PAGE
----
PEORIA, Ill. — George W. Bush now knows why they're called taxes: because trying to explain them this week has seriously taxed the Republican presidential nominee's rhetorical abilities.
In a two-day verbal saga that started late Monday in Des Moines and continued here Tuesday, Bush decided to offer a detailed explanation of the $1.3-trillion, 10-year tax cut that forms the foundation of his presidential bid.
The backdrop: recent opinion polls that show voters increasingly believe Vice President Al Gore is better equipped to manage the economy than Bush--a post-political convention flip-flop--and Gore's criticism that Bush can't both cut taxes and create programs. Bush insists he can.
But maybe it was the late hour. Or the Bush clan's well-documented verbal curse. But the more the Texas governor talked--sometimes confusing billions with trillions in a rambling speech--the more puzzled the audience looked at a $210,000 Des Moines fund-raising dinner.
"Between now and the next 10 years, our budget's going to grow from roughly $1.9 billion to an additional spending of $1.9 trillion to an additional spending of $3.3 trillion," Bush began. "That's before we even account for the surplus.
"We will spend $3.3 trillion over the next 10 years on top of a $1.9-trillion budget. We've still got trillions of dollars left of the surplus, and surely we can give some of the money back to the people who pay the bills. Surely, surely we can."
It was an evening of verbal quicksand--Bush also vowed not to let "terrorists or rogue nations hold our nation hostile or hold our allies hostile," and Tuesday wasn't much better, no matter how much Bush and the campaign tried to fix things.
Before taking off from Des Moines to talk about his education proposals in Illinois and Missouri, Bush sauntered back in the campaign plane and tried to explain just what he was getting at.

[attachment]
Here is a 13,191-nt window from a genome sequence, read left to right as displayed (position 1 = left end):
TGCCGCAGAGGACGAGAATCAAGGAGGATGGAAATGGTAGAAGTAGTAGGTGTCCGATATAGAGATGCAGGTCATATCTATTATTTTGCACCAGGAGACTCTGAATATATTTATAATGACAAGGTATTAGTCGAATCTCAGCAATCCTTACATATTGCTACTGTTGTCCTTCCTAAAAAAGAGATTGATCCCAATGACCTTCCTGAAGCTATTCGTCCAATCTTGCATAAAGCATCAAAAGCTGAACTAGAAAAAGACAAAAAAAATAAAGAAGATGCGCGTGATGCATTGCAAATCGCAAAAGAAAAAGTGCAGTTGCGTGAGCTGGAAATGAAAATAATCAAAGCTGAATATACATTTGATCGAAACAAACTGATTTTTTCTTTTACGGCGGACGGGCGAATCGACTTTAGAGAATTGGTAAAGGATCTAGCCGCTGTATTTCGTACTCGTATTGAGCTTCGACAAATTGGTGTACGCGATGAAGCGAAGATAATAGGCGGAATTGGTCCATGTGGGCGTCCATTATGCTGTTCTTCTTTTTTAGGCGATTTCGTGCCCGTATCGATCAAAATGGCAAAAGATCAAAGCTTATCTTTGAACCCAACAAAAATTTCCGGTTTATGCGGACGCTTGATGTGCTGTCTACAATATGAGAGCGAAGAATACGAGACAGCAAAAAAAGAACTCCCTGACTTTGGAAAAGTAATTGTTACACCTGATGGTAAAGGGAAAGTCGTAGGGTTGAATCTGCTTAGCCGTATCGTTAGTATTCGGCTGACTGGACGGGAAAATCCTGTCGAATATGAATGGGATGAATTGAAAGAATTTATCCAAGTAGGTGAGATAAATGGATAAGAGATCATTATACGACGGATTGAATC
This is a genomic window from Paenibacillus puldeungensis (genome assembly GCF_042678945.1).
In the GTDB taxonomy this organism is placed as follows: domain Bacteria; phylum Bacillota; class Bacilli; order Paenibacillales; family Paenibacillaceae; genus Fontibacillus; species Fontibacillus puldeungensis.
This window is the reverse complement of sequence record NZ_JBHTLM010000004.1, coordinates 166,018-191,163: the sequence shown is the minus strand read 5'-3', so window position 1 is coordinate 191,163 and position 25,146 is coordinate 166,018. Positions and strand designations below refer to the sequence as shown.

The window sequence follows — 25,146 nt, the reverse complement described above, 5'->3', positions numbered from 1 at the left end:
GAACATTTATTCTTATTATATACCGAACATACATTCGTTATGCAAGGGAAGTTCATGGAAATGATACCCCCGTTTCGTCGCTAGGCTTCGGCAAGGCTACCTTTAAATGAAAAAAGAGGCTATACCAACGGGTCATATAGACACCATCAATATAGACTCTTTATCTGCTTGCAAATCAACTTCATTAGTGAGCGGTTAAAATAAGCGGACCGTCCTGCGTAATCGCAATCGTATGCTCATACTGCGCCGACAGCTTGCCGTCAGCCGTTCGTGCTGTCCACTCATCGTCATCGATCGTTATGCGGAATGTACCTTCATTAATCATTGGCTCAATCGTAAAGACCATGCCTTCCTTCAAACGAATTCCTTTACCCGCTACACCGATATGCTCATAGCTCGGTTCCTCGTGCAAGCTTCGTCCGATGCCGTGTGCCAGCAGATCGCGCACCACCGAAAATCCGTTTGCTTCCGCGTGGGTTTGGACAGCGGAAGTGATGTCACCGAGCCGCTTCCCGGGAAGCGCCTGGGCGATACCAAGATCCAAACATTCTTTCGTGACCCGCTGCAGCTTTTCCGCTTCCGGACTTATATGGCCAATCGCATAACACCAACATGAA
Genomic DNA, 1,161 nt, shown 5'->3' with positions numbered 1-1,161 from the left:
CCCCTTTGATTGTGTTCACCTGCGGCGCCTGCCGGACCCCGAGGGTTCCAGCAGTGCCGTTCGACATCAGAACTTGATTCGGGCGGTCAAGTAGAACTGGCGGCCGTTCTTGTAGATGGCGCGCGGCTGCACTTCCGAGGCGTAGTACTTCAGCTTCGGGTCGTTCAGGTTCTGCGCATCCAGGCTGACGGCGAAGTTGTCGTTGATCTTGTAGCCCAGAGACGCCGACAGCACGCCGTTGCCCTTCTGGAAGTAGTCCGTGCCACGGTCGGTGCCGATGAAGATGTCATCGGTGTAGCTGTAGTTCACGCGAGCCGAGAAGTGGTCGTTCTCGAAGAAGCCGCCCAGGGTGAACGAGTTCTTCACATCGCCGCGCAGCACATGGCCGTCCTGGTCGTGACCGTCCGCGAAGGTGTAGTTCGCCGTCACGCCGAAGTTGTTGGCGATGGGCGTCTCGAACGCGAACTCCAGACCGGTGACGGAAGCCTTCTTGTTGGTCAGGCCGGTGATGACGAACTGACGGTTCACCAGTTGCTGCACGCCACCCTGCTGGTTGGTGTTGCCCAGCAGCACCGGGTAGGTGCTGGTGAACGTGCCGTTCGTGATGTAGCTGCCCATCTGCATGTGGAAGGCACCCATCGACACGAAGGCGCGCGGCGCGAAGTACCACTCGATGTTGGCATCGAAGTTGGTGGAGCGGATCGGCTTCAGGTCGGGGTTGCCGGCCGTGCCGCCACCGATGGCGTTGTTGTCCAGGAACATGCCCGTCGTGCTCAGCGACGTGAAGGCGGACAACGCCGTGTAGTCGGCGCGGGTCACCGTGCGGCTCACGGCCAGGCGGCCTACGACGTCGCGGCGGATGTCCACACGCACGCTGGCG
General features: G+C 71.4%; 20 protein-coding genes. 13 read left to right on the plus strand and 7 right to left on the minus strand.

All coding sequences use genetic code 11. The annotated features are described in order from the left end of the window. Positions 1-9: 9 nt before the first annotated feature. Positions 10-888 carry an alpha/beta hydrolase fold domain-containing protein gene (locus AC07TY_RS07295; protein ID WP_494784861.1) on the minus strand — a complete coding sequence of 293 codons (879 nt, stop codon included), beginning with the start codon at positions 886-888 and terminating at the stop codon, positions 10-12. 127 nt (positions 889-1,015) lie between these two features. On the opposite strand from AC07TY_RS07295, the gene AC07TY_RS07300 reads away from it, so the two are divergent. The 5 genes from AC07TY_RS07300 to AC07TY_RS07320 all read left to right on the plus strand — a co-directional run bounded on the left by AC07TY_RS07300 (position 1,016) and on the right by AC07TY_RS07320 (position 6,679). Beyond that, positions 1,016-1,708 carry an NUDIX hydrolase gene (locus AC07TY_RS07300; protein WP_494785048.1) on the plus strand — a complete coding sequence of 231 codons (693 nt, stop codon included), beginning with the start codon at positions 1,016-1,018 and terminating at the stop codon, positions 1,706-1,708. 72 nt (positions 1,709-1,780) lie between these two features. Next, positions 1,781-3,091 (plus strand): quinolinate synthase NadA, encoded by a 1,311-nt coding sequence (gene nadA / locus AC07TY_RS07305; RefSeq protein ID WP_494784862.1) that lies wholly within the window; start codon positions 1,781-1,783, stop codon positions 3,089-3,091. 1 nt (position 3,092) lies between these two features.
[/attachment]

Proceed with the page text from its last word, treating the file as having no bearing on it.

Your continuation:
"I've got to do a better job of making it clear," he told reporters, "that starting with a baseline of about $1.9 trillion in the next 10 years, the budgets will increase by about $3.3 trillion. And yet we've still got another $2.3 trillion of surplus."
Got that? Neither did the press corps. A few hours later, Scott McClellan, a campaign spokesman, tried to clear up the mathematical muddiness during an airport rally here. He couldn't.
Rep. Ray LaHood (R-Ill.), who warmed up the crowd at an airport rally here before introducing Bush, didn't help matters when he described Bush's tax cut plan as "very ambitious" but that many Americans might find it "problematic."
When asked by reporters whether voters have an appetite for a big tax cut--polls have shown that they do not--LaHood replied: "I think they're thinking about it. I think they're still trying to figure it out."
Flying from Peoria to St. Louis, Bush communications director Karen Hughes took a crack at explaining Bush's taxing explanation--after first insisting that Tuesday on the Bush campaign trail was really about education.
In fact, Tuesday was a rare slip for the disciplined Bush campaign, which has come this far by staying studiously on message for more than a year. But not this day.
This day, inadvertently, was taxes. And what Bush was trying to say, Hughes told reporters, is that the current federal budget is about $1.8 trillion. Over the next 10 years, inflation and expansion of existing government programs will cost $3.3 trillion more.
But at the same time, the federal budget surplus will be an estimated $4.6 trillion. If Bush were president, half of that surplus would go to save and secure Social Security. And $1.3 trillion more would go to the tax cut. And that would leave just under $1 trillion for programs covering everything from education to improving military housing.
"The point the governor was making is that, when the Democrats claim that by offering a tax cut you are cutting services, that is just simply not true," Hughes said.
Bush couldn't have said it better himself.